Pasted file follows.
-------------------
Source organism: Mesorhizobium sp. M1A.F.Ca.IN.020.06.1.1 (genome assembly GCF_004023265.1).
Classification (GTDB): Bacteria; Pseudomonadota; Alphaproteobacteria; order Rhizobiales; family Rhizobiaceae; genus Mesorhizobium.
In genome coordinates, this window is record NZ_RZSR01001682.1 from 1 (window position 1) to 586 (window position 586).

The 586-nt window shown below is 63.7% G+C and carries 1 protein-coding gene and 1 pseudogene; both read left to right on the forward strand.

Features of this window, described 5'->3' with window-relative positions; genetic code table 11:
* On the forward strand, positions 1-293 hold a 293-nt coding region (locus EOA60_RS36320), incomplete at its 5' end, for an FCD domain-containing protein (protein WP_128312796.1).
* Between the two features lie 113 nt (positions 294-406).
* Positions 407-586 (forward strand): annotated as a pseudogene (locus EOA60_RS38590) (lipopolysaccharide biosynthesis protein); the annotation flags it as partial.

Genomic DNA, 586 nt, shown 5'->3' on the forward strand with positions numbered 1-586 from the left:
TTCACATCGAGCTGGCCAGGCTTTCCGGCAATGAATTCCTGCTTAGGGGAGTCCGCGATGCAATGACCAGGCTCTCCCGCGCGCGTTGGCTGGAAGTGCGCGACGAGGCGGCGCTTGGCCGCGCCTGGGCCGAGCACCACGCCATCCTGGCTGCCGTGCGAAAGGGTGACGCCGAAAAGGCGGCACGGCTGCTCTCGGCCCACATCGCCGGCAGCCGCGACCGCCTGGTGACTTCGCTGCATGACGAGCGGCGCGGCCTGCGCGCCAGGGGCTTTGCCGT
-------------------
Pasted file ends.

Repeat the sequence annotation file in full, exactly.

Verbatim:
Source organism: Mesorhizobium sp. M1A.F.Ca.IN.020.06.1.1 (genome assembly GCF_004023265.1).
Classification (GTDB): Bacteria; Pseudomonadota; Alphaproteobacteria; order Rhizobiales; family Rhizobiaceae; genus Mesorhizobium.
In genome coordinates, this window is record NZ_RZSR01001682.1 from 1 (window position 1) to 586 (window position 586).

The 586-nt window shown below is 63.7% G+C and carries 1 protein-coding gene and 1 pseudogene; both read left to right on the forward strand.

Features of this window, described 5'->3' with window-relative positions; genetic code table 11:
* On the forward strand, positions 1-293 hold a 293-nt coding region (locus EOA60_RS36320), incomplete at its 5' end, for an FCD domain-containing protein (protein WP_128312796.1).
* Between the two features lie 113 nt (positions 294-406).
* Positions 407-586 (forward strand): annotated as a pseudogene (locus EOA60_RS38590) (lipopolysaccharide biosynthesis protein); the annotation flags it as partial.

Genomic DNA, 586 nt, shown 5'->3' on the forward strand with positions numbered 1-586 from the left:
TTCACATCGAGCTGGCCAGGCTTTCCGGCAATGAATTCCTGCTTAGGGGAGTCCGCGATGCAATGACCAGGCTCTCCCGCGCGCGTTGGCTGGAAGTGCGCGACGAGGCGGCGCTTGGCCGCGCCTGGGCCGAGCACCACGCCATCCTGGCTGCCGTGCGAAAGGGTGACGCCGAAAAGGCGGCACGGCTGCTCTCGGCCCACATCGCCGGCAGCCGCGACCGCCTGGTGACTTCGCTGCATGACGAGCGGCGCGGCCTGCGCGCCAGGGGCTTTGCCGT